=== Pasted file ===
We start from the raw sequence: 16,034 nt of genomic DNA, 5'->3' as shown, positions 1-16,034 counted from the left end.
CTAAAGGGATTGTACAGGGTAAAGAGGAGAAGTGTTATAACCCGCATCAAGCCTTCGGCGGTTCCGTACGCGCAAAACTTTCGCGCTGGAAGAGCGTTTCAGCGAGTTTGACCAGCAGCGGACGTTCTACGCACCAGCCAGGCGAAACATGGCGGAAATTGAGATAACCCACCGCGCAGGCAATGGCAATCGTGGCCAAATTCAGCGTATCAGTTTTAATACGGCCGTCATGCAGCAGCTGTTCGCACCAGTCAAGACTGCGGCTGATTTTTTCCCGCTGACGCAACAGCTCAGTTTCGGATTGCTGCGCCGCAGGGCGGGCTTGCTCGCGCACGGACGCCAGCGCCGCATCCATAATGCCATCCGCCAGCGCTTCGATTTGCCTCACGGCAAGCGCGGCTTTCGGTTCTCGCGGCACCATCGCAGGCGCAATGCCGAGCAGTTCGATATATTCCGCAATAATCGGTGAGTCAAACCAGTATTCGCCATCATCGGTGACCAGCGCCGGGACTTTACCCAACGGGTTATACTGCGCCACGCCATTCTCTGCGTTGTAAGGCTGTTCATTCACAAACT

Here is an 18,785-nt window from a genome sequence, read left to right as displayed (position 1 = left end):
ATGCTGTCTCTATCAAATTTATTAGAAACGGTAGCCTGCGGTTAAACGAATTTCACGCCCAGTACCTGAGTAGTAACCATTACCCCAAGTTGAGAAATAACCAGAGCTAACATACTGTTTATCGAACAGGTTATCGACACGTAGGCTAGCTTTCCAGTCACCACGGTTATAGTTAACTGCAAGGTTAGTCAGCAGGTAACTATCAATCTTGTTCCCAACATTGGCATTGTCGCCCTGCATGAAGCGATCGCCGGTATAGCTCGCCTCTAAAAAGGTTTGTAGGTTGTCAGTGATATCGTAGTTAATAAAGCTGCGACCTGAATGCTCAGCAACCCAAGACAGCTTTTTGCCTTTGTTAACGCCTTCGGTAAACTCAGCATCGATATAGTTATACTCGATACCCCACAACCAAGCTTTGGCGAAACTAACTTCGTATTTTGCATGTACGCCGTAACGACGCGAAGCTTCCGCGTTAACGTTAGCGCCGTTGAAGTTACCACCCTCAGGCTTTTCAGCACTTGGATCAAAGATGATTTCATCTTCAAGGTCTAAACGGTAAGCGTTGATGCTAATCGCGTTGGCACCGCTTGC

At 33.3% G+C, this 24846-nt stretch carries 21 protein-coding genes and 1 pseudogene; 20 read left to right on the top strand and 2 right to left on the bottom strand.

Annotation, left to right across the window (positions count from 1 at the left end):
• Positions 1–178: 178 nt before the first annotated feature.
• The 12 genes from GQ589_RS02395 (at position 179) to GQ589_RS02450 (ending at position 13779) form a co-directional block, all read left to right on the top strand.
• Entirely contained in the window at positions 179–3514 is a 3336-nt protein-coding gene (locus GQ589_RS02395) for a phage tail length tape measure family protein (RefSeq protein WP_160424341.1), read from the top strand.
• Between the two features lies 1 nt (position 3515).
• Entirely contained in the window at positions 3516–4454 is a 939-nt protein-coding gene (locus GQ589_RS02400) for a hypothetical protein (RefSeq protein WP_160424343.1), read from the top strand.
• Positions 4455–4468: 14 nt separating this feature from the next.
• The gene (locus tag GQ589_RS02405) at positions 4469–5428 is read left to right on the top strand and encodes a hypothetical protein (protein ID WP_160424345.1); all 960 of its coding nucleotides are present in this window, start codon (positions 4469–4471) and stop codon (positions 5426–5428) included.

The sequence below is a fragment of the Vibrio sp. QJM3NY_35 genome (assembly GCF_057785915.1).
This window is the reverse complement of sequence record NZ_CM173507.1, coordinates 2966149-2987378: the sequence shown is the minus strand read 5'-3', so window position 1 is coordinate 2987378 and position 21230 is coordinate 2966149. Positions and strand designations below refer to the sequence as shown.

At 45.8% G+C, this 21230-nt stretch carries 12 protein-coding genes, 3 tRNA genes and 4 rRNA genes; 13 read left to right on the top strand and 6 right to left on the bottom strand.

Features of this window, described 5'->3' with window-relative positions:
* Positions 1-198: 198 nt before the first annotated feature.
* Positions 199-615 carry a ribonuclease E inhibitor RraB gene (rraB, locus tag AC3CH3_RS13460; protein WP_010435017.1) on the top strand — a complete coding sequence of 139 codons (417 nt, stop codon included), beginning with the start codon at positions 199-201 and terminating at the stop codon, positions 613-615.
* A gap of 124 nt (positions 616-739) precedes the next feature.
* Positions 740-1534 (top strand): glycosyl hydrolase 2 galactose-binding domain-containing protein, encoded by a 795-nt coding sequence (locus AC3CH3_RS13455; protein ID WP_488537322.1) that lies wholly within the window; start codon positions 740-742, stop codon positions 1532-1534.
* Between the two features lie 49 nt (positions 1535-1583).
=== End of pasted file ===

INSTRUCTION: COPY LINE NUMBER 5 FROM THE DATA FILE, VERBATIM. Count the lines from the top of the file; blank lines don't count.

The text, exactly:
At 33.3% G+C, this 24846-nt stretch carries 21 protein-coding genes and 1 pseudogene; 20 read left to right on the top strand and 2 right to left on the bottom strand.